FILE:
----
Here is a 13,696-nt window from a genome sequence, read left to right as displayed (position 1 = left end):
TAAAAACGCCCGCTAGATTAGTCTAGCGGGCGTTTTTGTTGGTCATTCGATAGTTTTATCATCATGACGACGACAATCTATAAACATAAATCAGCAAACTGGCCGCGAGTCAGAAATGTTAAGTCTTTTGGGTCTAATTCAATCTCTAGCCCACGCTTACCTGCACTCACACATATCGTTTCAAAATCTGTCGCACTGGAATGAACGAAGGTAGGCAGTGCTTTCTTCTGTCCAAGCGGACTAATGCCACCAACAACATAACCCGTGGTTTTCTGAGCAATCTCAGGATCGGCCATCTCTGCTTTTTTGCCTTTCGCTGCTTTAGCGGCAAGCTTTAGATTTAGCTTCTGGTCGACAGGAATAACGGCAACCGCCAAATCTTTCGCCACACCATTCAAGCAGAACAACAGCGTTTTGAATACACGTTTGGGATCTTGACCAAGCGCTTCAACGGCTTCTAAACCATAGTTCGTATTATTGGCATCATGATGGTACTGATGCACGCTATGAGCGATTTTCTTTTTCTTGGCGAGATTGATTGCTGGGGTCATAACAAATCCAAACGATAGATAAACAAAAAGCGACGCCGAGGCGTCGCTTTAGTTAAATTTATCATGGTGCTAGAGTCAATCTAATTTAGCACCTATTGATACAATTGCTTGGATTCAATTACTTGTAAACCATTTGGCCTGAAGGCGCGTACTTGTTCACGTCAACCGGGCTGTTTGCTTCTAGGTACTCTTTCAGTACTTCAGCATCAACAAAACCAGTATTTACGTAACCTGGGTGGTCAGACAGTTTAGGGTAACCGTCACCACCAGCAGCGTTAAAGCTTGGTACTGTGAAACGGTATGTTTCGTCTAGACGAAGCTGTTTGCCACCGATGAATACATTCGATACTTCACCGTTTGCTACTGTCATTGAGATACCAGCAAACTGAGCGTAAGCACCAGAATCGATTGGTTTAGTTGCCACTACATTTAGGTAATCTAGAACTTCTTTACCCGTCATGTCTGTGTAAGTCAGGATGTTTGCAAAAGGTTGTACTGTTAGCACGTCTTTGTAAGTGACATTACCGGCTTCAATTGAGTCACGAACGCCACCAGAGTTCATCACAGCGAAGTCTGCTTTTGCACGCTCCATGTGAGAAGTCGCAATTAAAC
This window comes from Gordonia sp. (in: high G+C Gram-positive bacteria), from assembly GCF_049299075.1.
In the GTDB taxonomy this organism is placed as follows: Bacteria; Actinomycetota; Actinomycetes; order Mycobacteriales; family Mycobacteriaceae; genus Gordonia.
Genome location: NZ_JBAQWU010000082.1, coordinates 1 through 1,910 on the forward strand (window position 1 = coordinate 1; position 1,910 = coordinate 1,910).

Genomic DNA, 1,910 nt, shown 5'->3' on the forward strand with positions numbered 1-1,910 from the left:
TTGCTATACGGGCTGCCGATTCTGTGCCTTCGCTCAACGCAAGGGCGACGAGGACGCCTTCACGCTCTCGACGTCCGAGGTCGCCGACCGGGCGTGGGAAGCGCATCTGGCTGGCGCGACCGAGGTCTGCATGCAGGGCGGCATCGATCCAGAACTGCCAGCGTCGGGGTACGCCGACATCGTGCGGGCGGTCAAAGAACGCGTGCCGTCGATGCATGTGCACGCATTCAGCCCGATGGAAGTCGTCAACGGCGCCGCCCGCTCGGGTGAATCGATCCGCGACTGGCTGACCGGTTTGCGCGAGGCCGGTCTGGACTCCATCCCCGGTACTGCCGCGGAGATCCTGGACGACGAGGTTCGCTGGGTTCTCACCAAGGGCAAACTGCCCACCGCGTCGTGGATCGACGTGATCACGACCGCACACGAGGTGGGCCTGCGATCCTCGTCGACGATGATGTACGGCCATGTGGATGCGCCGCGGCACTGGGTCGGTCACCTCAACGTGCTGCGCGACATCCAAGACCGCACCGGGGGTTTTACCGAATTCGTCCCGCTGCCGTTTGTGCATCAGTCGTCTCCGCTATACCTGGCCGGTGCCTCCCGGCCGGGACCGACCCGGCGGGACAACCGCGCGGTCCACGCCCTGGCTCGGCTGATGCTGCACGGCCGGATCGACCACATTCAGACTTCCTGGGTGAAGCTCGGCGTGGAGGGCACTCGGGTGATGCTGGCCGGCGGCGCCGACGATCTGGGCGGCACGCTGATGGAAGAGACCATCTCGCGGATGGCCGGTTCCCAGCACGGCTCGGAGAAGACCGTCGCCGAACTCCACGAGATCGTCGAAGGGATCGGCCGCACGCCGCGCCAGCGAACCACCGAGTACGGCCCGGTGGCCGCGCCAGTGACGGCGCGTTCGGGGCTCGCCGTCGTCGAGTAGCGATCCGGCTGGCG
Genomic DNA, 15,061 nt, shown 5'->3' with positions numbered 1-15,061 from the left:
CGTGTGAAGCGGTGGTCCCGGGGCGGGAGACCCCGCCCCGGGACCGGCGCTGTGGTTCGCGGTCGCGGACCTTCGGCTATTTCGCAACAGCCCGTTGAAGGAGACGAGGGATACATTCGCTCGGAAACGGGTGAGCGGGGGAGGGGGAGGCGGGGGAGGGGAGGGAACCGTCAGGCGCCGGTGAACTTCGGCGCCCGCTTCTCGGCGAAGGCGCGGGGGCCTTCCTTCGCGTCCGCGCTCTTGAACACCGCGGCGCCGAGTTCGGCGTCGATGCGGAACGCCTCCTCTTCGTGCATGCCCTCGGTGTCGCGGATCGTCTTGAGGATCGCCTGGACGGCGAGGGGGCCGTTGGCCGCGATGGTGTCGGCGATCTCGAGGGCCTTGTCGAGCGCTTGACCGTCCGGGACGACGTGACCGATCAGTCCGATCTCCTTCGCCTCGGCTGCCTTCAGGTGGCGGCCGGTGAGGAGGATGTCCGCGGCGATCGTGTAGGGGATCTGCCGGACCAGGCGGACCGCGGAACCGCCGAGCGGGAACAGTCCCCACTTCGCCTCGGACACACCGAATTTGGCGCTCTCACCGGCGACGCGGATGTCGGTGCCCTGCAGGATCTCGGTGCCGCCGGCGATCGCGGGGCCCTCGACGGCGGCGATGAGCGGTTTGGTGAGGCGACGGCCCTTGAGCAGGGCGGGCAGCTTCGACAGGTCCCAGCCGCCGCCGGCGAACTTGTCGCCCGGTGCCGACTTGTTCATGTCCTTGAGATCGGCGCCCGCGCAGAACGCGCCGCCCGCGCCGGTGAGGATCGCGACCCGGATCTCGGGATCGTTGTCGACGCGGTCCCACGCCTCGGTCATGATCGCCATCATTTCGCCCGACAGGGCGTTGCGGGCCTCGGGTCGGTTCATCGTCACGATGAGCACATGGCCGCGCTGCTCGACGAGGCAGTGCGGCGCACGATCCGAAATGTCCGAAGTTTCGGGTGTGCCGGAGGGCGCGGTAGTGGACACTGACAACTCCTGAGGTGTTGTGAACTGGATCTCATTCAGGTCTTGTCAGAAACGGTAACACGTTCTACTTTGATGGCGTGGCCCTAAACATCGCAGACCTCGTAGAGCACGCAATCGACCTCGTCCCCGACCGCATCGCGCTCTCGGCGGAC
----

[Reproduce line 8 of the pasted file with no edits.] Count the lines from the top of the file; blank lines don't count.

Genomic DNA, 15,061 nt, shown 5'->3' with positions numbered 1-15,061 from the left: